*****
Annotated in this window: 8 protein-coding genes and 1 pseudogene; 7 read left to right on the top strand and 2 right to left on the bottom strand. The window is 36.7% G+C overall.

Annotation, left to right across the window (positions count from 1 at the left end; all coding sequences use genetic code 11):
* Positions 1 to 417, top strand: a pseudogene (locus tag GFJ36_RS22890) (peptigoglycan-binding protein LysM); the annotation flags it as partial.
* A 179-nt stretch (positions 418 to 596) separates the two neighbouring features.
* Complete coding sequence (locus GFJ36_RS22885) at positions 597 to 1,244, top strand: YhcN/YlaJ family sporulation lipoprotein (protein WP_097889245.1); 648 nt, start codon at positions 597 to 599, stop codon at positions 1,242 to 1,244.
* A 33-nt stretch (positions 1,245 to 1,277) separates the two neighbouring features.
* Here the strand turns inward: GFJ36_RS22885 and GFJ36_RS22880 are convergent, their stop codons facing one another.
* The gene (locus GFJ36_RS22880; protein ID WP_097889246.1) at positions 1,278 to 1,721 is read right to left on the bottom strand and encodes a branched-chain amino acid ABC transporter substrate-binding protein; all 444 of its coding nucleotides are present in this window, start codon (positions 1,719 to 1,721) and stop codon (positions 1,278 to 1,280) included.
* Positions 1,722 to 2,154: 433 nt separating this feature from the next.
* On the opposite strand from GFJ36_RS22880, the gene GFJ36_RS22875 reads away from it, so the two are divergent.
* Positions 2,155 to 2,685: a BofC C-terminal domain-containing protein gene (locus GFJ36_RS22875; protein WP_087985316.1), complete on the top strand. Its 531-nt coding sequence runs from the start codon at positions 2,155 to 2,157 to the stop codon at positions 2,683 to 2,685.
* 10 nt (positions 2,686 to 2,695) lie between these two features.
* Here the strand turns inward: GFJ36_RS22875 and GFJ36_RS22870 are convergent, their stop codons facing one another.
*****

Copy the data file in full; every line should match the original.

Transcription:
Annotated in this window: 8 protein-coding genes and 1 pseudogene; 7 read left to right on the top strand and 2 right to left on the bottom strand. The window is 36.7% G+C overall.

Annotation, left to right across the window (positions count from 1 at the left end; all coding sequences use genetic code 11):
* Positions 1 to 417, top strand: a pseudogene (locus tag GFJ36_RS22890) (peptigoglycan-binding protein LysM); the annotation flags it as partial.
* A 179-nt stretch (positions 418 to 596) separates the two neighbouring features.
* Complete coding sequence (locus GFJ36_RS22885) at positions 597 to 1,244, top strand: YhcN/YlaJ family sporulation lipoprotein (protein WP_097889245.1); 648 nt, start codon at positions 597 to 599, stop codon at positions 1,242 to 1,244.
* A 33-nt stretch (positions 1,245 to 1,277) separates the two neighbouring features.
* Here the strand turns inward: GFJ36_RS22885 and GFJ36_RS22880 are convergent, their stop codons facing one another.
* The gene (locus GFJ36_RS22880; protein ID WP_097889246.1) at positions 1,278 to 1,721 is read right to left on the bottom strand and encodes a branched-chain amino acid ABC transporter substrate-binding protein; all 444 of its coding nucleotides are present in this window, start codon (positions 1,719 to 1,721) and stop codon (positions 1,278 to 1,280) included.
* Positions 1,722 to 2,154: 433 nt separating this feature from the next.
* On the opposite strand from GFJ36_RS22880, the gene GFJ36_RS22875 reads away from it, so the two are divergent.
* Positions 2,155 to 2,685: a BofC C-terminal domain-containing protein gene (locus GFJ36_RS22875; protein WP_087985316.1), complete on the top strand. Its 531-nt coding sequence runs from the start codon at positions 2,155 to 2,157 to the stop codon at positions 2,683 to 2,685.
* 10 nt (positions 2,686 to 2,695) lie between these two features.
* Here the strand turns inward: GFJ36_RS22875 and GFJ36_RS22870 are convergent, their stop codons facing one another.